School attack in Sweden motivated by anti-immigrant racism, police say

People stand by candles and flowers outside a school in Trollhattan, Sweden, on Oct. 23, 2015. The day before a masked man armed with a sword killed two people before being killed by police.

Editor's note: This is Chatter, our morning rundown of what you need and want to know around the world. Fortunately for us all, you can have Chatter emailed to you every day. Just sign up here!


Anti-immigrant, far-right forces in Europe have been ascending for a few years now. In France there is the National Front, which has actually won some elections. The family dynasty that leads the National Front is a fixture in the press.

In Germany, neo-Nazi groups regularly hold large, anti-immigrant rallies. Even in the United Kingdom, the far-right United Kingdom Independence Party was expected to do well in recent elections. In the end, it didn’t do so well, which might be because its leaders say things like this.

The spread of the far-right in Europe is one of the scariest trends in the world right now. All over the region, political candidates are supporting isolationist and protectionist policies. They say disturbingly racist things and are no longer considered fringe.

And it’s all having a dangerous effect, especially as Europe gears up to welcome more refugees into the fold. In Sweden on Thursday, a man wearing a mask and wielding a sword launched an attack on a school. A 15-year-old student and a teacher were killed. Others were injured.

The attacker targeted people with dark complexions, according to the Swedish police. Police also said that it was clear from his social media accounts that he had a fascination with Hitler and supported the far-right Sweden Democrats, a party critical of Islam and immigration.


China has awarded its Confucius Prize to Zimbabwe's President Robert Mugabe. Congratulations, Robert Mugabe.

The Confucius Prize is China’s answer to the Nobel Peace Prize. It was created in 2010 after jailed Chinese dissident Liu Xiaobo won the Nobel Peace Prize. Liu, recognized for his "long and non-violent struggle for fundamental human rights in China," remains in prison.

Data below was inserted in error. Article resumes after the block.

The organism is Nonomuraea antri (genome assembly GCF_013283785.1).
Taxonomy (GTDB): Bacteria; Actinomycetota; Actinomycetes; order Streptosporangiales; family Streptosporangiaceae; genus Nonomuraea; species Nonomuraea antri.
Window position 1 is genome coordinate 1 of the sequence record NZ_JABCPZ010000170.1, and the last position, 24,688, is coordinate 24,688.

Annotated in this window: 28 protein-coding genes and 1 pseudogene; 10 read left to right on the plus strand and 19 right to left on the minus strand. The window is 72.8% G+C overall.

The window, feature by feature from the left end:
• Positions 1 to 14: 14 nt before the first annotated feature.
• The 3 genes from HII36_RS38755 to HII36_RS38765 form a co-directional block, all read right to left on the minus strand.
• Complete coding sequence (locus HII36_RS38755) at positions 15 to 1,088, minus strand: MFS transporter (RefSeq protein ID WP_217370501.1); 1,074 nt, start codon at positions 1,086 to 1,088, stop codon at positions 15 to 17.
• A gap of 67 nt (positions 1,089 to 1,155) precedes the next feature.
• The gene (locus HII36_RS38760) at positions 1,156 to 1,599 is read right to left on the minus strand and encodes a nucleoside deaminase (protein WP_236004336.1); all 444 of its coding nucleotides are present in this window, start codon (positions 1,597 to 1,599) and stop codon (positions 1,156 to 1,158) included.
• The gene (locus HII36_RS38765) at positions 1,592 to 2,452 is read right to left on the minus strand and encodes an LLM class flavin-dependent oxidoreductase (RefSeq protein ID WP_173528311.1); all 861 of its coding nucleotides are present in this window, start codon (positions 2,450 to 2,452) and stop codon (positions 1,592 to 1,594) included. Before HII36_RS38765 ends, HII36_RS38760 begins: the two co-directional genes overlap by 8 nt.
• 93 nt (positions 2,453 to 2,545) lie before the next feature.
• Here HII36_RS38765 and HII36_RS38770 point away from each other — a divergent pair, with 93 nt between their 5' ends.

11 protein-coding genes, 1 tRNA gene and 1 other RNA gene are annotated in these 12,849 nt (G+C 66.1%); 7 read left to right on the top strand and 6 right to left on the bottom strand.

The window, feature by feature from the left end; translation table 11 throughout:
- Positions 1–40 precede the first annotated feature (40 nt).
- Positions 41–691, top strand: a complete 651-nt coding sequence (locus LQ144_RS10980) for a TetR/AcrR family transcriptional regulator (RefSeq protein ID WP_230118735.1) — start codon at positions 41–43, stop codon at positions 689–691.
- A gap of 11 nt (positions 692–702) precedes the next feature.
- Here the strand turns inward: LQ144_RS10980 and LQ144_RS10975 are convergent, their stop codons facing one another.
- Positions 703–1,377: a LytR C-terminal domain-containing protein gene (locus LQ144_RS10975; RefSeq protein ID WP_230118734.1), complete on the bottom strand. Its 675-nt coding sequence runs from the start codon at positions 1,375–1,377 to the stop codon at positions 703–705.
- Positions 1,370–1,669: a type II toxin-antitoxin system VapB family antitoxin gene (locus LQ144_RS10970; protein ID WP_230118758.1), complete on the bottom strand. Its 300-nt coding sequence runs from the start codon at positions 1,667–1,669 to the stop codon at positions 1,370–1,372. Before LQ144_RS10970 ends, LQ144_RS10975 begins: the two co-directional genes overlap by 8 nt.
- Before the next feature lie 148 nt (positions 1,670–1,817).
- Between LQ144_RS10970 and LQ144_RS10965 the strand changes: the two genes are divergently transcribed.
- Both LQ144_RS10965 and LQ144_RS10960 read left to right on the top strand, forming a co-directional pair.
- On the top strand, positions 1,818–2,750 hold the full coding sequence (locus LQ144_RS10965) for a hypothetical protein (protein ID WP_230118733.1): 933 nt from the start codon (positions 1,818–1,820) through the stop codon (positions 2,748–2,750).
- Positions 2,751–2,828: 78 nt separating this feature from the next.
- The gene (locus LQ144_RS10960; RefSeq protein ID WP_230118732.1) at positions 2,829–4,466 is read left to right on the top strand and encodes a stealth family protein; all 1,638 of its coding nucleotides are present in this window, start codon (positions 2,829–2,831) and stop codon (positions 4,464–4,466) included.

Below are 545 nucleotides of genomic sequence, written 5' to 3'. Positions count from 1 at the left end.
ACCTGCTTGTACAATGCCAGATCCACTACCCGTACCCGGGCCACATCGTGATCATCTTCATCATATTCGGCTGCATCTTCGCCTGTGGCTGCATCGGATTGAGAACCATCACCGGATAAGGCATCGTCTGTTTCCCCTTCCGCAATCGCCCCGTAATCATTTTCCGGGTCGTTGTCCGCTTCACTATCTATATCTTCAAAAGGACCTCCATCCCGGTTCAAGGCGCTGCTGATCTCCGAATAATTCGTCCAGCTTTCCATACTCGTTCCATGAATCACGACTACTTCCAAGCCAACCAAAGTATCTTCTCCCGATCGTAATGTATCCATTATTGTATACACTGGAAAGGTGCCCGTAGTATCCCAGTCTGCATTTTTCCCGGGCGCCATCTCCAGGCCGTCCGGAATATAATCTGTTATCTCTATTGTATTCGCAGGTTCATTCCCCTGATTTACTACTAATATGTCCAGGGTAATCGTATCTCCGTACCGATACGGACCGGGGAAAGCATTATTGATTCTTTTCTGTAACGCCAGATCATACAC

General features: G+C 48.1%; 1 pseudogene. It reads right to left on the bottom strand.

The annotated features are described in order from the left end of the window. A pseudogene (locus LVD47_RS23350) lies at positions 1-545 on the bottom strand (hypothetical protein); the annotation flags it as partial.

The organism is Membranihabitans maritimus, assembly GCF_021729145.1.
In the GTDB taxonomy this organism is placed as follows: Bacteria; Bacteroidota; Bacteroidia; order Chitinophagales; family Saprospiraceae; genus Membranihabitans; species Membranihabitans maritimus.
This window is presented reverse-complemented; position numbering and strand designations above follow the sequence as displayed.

This year the Nobel for peace went to the group that helped guide Tunisia from the turmoil of revolution to a functioning democracy with a progressive constitution.

Mugabe, who is 91 years old and has held power for 35 of them, began his career as a hero. He was a liberation fighter jailed by the white-supremacist Rhodesian government. He became the first black president of the renamed Zimbabwe in 1980. Then things quickly went downhill, writes GlobalPost Senior Correspondent Erin Conway-Smith. He has overseen the massacre of opposition groups and campaigns of violence and torture. Elections in Zimbabwe are a fraud. Mugabe is terribly corrupt, even as his country languishes in ever-more-dire economic straits.

But, despite all that, according to the Confucius Prize committee, “If Zimbabwe did not have Mugabe as its president, the country would be facing great difficulty — even public security might be in danger.” Well, then, much deserved, indeed.  


In Jerusalem right now, things are tense. Frustrated and mostly young Palestinians have been taking their anger out on Israeli Jews in the streets. And Israeli security forces have been treating Palestinians with increasing brutality.

It’s an atmosphere of terror for both sides, and the police are making it worse. This week they released a video that instructs Israelis how to spot a terrorist. According to the video, pretty much anyone could be a terrorist.

Here are some of things the video says you should look for: Anyone who is “walking in a determined fashion” or “standing in one place,” “people who are staring into space,” or “people who are taking pictures for no reason.” Also, people “looking from side to side,” “smoking quickly” or “talking to themselves.”

“Throughout the video the narrator also advises Israelis to be on their guard against people who ‘look’ a certain way,” writes GlobalPost Senior Correspondent Laura Dean. “But looks can be misleading. There have been several attacks in recent days by Jewish Israelis on other Jewish Israelis because they mistook them for Palestinians.”